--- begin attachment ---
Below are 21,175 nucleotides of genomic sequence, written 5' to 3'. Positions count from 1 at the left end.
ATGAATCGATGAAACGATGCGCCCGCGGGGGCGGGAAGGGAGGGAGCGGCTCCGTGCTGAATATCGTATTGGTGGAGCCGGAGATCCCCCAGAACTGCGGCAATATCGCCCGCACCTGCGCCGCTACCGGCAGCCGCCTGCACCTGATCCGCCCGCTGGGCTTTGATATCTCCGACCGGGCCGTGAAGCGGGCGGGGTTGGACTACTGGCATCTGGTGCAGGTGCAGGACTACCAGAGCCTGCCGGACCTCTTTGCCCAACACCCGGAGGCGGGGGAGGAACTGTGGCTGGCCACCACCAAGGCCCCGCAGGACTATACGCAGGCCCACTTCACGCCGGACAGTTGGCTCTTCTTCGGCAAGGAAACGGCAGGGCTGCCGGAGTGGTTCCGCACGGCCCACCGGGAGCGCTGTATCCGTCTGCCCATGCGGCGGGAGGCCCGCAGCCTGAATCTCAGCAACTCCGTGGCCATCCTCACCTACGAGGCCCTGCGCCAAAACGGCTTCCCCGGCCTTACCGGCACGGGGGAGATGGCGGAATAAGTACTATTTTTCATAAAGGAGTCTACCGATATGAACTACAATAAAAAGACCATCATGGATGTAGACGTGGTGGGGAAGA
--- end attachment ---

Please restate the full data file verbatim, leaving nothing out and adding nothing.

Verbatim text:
Below are 21,175 nucleotides of genomic sequence, written 5' to 3'. Positions count from 1 at the left end.
ATGAATCGATGAAACGATGCGCCCGCGGGGGCGGGAAGGGAGGGAGCGGCTCCGTGCTGAATATCGTATTGGTGGAGCCGGAGATCCCCCAGAACTGCGGCAATATCGCCCGCACCTGCGCCGCTACCGGCAGCCGCCTGCACCTGATCCGCCCGCTGGGCTTTGATATCTCCGACCGGGCCGTGAAGCGGGCGGGGTTGGACTACTGGCATCTGGTGCAGGTGCAGGACTACCAGAGCCTGCCGGACCTCTTTGCCCAACACCCGGAGGCGGGGGAGGAACTGTGGCTGGCCACCACCAAGGCCCCGCAGGACTATACGCAGGCCCACTTCACGCCGGACAGTTGGCTCTTCTTCGGCAAGGAAACGGCAGGGCTGCCGGAGTGGTTCCGCACGGCCCACCGGGAGCGCTGTATCCGTCTGCCCATGCGGCGGGAGGCCCGCAGCCTGAATCTCAGCAACTCCGTGGCCATCCTCACCTACGAGGCCCTGCGCCAAAACGGCTTCCCCGGCCTTACCGGCACGGGGGAGATGGCGGAATAAGTACTATTTTTCATAAAGGAGTCTACCGATATGAACTACAATAAAAAGACCATCATGGATGTAGACGTGGTGGGGAAGA